Keeping the bugs out

Yet more infection control issues at the VA

This HND piece covers one more infection control problem at a VA hospital, only this time, it involves dental work. What makes this one so bad is that there is absolutely no mystery as to what went wrong.

You see, the unnamed dental offender didn't use the disposable drill bits provided to him by the agency. Oh, no. This genius preferred to use his own personal bits, only he...forgot to sterilize them. Now, they'll be testing nearly 600 of his patients for HIV, hep B, and hep C.

More details in the piece. Read the complete article.

Stopping a bloodthirsty killer

This HND piece focuses on the world's most dangerous animal (to humans). And that, of course, is the lowly mosquito, responsible for the deaths of more than 1 million people every year.

We go on to explain that this little fly is really a vector for the actual pathogens, and then go on to discuss the history of orgnaize3d efforts in mosquito abasement. As one of my friends—who lives in a mosquito-infested area of metro NYC—noted, "All but the most lunatic Greenies are on board with killing these miserable creatures."

Since we have already covered the tragedy of banning DDT, and what it did to Africa, that sordid aspect of this story wasn't included.

Read the complete article.

Education and wellness: protecting people from a public health crisis

This is a guest post from Micah Ali, of the Compton Creek (California) Mosquito Abatement District

One of the chief responsibilities of government is to educate people about the risks of exposure to—and ways to prevent the spread of—a public health crisis. I refer, specifically, to mosquito-borne illnesses such as West Nile virus and the Zika virus, potentially lethal conditions that demand a combination of civic outreach, community-based preparedness, action by individual men and women, and couples and families, as well as the engagement of schools and other institutions.

I write these words from experience because, as President of the Compton Creek Mosquito Abatement District, I know that an epidemic like the one described above—a threat that continues to spread with unprecedented speed and ferocity—requires leadership, on the one hand, and the dissemination of relevant information, on the other. I understand that, for the good of my constituents and the betterment of all citizens throughout the United States, we must make this matter a top priority.

That process begins like any other campaign to improve personal health and wellness: It operates from a foundation of intelligence and wisdom, where you must make the former intelligible so you can ensure respect for the latter; it involves patience and conversation, inviting questions about issues big and small; it includes practical steps to isolate this or that challenge; it revolves around attentiveness, from public officials, and answers, for concerned members of the public; it requires constant vigilance on behalf of achieving a consequential victory.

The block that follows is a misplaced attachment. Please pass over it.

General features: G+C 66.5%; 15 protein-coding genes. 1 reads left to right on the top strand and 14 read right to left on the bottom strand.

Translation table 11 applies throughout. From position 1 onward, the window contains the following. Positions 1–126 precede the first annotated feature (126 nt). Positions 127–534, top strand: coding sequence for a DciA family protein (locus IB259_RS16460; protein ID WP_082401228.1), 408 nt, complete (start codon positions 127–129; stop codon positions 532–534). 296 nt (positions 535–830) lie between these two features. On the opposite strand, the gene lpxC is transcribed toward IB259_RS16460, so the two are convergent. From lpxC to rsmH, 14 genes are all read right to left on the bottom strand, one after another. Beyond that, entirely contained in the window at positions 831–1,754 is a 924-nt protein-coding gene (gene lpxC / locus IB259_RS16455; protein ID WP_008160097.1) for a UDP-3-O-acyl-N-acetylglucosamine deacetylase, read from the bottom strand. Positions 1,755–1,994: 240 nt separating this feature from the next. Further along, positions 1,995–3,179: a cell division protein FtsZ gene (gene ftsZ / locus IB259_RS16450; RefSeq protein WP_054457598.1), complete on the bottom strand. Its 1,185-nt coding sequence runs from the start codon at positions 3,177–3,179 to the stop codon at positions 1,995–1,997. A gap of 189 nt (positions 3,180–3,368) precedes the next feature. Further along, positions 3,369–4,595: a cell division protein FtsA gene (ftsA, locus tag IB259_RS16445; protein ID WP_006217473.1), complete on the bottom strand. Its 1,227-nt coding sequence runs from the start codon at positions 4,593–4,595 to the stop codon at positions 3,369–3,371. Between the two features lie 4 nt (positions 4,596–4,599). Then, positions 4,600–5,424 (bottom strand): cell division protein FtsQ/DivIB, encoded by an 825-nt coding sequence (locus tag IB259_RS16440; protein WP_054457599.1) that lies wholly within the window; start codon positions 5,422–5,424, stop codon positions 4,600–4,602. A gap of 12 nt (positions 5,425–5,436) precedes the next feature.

These rules extend to so many facets of life, because they show how they can influence the outcome of one situation and inspire positive results for a multitude of other scenarios. The emphasis, then, is where it should; where it must be—on education and in-class programs for students and teachers, which mobilize people of all ages and interests, guaranteeing that no one is unaware of—that no one is without recourse to—the solutions to avoid a crisis or stop an epidemic.

Think of these guidelines as a primer for individual safety and collective protection.

If we adopt this advice, and if we abide by these suggestions, then we will be stronger—and healthier—for many years to come.

Yet more endoscope related infections

This HND piece is a reminder that there are still way too many of these infections.  The latest outbreaks occurred in an unnamed hospital, causing two deaths.  Maybe the best thing would have been for the hospital in question to 'fess up.  We explore that aspect, and take a dimmer view of the situaiton than even Sen. Patty Murray's recent report.

Also covered are several recent articles strongly indicating that ethylene oxide sterilization is the answer to this problem.  Read the complete article.


Will the Patty Murray superbug/tainted scope report shake things up?

This HND piece covers the devastating report released a few days ago by Senator Patty Murray (D-WA). Murray was dragged into the world of endoscope reprocessing and infection control when famous Virginia Mason Medical Center of Seattle became one of the first hospitals to report deaths related to tainted endoscopes. Who knows how many went unreported?